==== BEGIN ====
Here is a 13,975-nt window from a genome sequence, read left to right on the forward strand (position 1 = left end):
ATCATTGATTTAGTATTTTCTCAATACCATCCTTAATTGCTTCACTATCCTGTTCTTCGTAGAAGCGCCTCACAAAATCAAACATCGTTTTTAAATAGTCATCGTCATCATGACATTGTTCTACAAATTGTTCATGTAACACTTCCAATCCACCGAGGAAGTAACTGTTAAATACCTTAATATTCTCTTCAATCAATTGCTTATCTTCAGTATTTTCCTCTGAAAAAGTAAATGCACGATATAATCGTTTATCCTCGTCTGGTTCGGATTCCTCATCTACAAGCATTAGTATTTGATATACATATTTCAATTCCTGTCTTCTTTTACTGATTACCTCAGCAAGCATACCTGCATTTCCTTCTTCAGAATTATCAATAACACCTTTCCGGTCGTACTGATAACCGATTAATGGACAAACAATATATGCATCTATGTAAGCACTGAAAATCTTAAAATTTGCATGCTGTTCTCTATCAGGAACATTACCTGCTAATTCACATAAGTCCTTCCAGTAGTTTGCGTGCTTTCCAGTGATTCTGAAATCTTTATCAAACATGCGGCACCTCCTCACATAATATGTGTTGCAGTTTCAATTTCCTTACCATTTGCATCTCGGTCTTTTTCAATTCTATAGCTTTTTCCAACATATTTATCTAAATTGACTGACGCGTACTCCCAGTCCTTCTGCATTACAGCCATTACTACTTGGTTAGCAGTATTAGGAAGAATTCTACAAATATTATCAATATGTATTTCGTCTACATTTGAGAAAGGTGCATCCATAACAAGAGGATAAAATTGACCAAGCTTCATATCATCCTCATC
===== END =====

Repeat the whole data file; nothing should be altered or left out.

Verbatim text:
Here is a 13,975-nt window from a genome sequence, read left to right on the forward strand (position 1 = left end):
ATCATTGATTTAGTATTTTCTCAATACCATCCTTAATTGCTTCACTATCCTGTTCTTCGTAGAAGCGCCTCACAAAATCAAACATCGTTTTTAAATAGTCATCGTCATCATGACATTGTTCTACAAATTGTTCATGTAACACTTCCAATCCACCGAGGAAGTAACTGTTAAATACCTTAATATTCTCTTCAATCAATTGCTTATCTTCAGTATTTTCCTCTGAAAAAGTAAATGCACGATATAATCGTTTATCCTCGTCTGGTTCGGATTCCTCATCTACAAGCATTAGTATTTGATATACATATTTCAATTCCTGTCTTCTTTTACTGATTACCTCAGCAAGCATACCTGCATTTCCTTCTTCAGAATTATCAATAACACCTTTCCGGTCGTACTGATAACCGATTAATGGACAAACAATATATGCATCTATGTAAGCACTGAAAATCTTAAAATTTGCATGCTGTTCTCTATCAGGAACATTACCTGCTAATTCACATAAGTCCTTCCAGTAGTTTGCGTGCTTTCCAGTGATTCTGAAATCTTTATCAAACATGCGGCACCTCCTCACATAATATGTGTTGCAGTTTCAATTTCCTTACCATTTGCATCTCGGTCTTTTTCAATTCTATAGCTTTTTCCAACATATTTATCTAAATTGACTGACGCGTACTCCCAGTCCTTCTGCATTACAGCCATTACTACTTGGTTAGCAGTATTAGGAAGAATTCTACAAATATTATCAATATGTATTTCGTCTACATTTGAGAAAGGTGCATCCATAACAAGAGGATAAAATTGACCAAGCTTCATATCATCCTCATC